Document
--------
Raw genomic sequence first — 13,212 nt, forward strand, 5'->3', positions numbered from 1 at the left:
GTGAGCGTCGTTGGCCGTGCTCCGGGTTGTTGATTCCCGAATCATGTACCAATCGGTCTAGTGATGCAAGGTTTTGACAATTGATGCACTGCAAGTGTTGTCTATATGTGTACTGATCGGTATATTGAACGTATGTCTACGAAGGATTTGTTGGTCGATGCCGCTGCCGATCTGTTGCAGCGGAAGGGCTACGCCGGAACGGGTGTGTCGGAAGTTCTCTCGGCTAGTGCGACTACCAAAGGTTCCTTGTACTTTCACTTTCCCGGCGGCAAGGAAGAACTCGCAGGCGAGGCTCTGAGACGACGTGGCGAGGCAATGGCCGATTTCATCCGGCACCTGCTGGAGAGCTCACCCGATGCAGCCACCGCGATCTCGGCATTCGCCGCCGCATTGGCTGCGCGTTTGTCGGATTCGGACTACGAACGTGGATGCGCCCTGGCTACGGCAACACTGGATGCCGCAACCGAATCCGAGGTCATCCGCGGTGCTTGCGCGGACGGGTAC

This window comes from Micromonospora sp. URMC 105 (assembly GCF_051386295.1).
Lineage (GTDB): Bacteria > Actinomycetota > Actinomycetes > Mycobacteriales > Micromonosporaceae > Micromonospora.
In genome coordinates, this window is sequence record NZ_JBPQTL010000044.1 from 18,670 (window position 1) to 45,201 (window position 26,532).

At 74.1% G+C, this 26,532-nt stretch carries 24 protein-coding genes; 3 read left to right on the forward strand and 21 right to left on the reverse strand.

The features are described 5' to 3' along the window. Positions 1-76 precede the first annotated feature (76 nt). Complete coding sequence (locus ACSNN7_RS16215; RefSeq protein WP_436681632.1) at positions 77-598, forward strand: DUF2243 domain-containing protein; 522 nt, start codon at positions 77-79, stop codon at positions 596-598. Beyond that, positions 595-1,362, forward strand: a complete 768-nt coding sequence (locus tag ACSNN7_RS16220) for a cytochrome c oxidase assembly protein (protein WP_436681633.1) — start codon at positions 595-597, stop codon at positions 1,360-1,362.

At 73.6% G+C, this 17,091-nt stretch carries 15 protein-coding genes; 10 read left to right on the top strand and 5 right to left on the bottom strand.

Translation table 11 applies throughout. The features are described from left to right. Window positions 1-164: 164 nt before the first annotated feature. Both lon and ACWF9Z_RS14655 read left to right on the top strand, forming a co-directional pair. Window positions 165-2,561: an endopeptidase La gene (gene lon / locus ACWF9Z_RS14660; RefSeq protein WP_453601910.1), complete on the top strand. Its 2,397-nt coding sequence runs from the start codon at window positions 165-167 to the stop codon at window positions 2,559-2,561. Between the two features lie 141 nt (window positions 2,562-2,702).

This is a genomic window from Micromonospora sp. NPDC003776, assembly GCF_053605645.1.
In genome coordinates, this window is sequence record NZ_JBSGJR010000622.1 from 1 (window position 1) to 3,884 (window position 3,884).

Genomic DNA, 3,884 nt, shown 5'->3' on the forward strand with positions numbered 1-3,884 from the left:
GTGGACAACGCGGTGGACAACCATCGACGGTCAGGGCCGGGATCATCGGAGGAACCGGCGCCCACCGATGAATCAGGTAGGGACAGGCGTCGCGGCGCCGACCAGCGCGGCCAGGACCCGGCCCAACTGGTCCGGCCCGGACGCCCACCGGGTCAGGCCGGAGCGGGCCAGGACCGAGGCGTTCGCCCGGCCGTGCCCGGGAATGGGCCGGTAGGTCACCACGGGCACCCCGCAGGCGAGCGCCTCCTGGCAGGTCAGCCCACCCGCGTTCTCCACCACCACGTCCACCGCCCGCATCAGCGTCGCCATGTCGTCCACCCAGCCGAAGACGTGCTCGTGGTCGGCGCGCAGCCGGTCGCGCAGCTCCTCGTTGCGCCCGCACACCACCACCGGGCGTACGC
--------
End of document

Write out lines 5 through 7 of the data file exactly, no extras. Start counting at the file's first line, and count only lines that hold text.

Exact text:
In genome coordinates, this window is sequence record NZ_JBPQTL010000044.1 from 18,670 (window position 1) to 45,201 (window position 26,532).

At 74.1% G+C, this 26,532-nt stretch carries 24 protein-coding genes; 3 read left to right on the forward strand and 21 right to left on the reverse strand.

The features are described 5' to 3' along the window. Positions 1-76 precede the first annotated feature (76 nt). Complete coding sequence (locus ACSNN7_RS16215; RefSeq protein WP_436681632.1) at positions 77-598, forward strand: DUF2243 domain-containing protein; 522 nt, start codon at positions 77-79, stop codon at positions 596-598. Beyond that, positions 595-1,362, forward strand: a complete 768-nt coding sequence (locus tag ACSNN7_RS16220) for a cytochrome c oxidase assembly protein (protein WP_436681633.1) — start codon at positions 595-597, stop codon at positions 1,360-1,362.